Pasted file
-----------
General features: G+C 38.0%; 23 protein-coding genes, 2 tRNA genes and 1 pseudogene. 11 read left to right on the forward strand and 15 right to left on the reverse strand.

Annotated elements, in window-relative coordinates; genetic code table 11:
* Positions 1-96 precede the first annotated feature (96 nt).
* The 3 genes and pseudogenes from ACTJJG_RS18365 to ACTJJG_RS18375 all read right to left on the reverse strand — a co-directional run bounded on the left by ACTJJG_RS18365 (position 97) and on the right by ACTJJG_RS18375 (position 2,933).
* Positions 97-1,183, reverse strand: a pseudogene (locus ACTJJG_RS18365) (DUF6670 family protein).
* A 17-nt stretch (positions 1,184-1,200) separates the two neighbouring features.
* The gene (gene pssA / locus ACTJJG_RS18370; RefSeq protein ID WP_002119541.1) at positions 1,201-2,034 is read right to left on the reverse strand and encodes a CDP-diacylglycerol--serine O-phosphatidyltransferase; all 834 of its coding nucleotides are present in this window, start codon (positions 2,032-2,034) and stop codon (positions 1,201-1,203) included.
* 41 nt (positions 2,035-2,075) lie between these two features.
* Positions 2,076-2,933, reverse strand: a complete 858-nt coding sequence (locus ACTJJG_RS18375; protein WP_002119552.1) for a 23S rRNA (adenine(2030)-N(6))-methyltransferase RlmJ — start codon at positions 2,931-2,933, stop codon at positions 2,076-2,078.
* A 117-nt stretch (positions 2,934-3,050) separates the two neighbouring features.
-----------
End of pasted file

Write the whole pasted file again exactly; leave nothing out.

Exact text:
General features: G+C 38.0%; 23 protein-coding genes, 2 tRNA genes and 1 pseudogene. 11 read left to right on the forward strand and 15 right to left on the reverse strand.

Annotated elements, in window-relative coordinates; genetic code table 11:
* Positions 1-96 precede the first annotated feature (96 nt).
* The 3 genes and pseudogenes from ACTJJG_RS18365 to ACTJJG_RS18375 all read right to left on the reverse strand — a co-directional run bounded on the left by ACTJJG_RS18365 (position 97) and on the right by ACTJJG_RS18375 (position 2,933).
* Positions 97-1,183, reverse strand: a pseudogene (locus ACTJJG_RS18365) (DUF6670 family protein).
* A 17-nt stretch (positions 1,184-1,200) separates the two neighbouring features.
* The gene (gene pssA / locus ACTJJG_RS18370; RefSeq protein ID WP_002119541.1) at positions 1,201-2,034 is read right to left on the reverse strand and encodes a CDP-diacylglycerol--serine O-phosphatidyltransferase; all 834 of its coding nucleotides are present in this window, start codon (positions 2,032-2,034) and stop codon (positions 1,201-1,203) included.
* 41 nt (positions 2,035-2,075) lie between these two features.
* Positions 2,076-2,933, reverse strand: a complete 858-nt coding sequence (locus ACTJJG_RS18375; protein WP_002119552.1) for a 23S rRNA (adenine(2030)-N(6))-methyltransferase RlmJ — start codon at positions 2,931-2,933, stop codon at positions 2,076-2,078.
* A 117-nt stretch (positions 2,934-3,050) separates the two neighbouring features.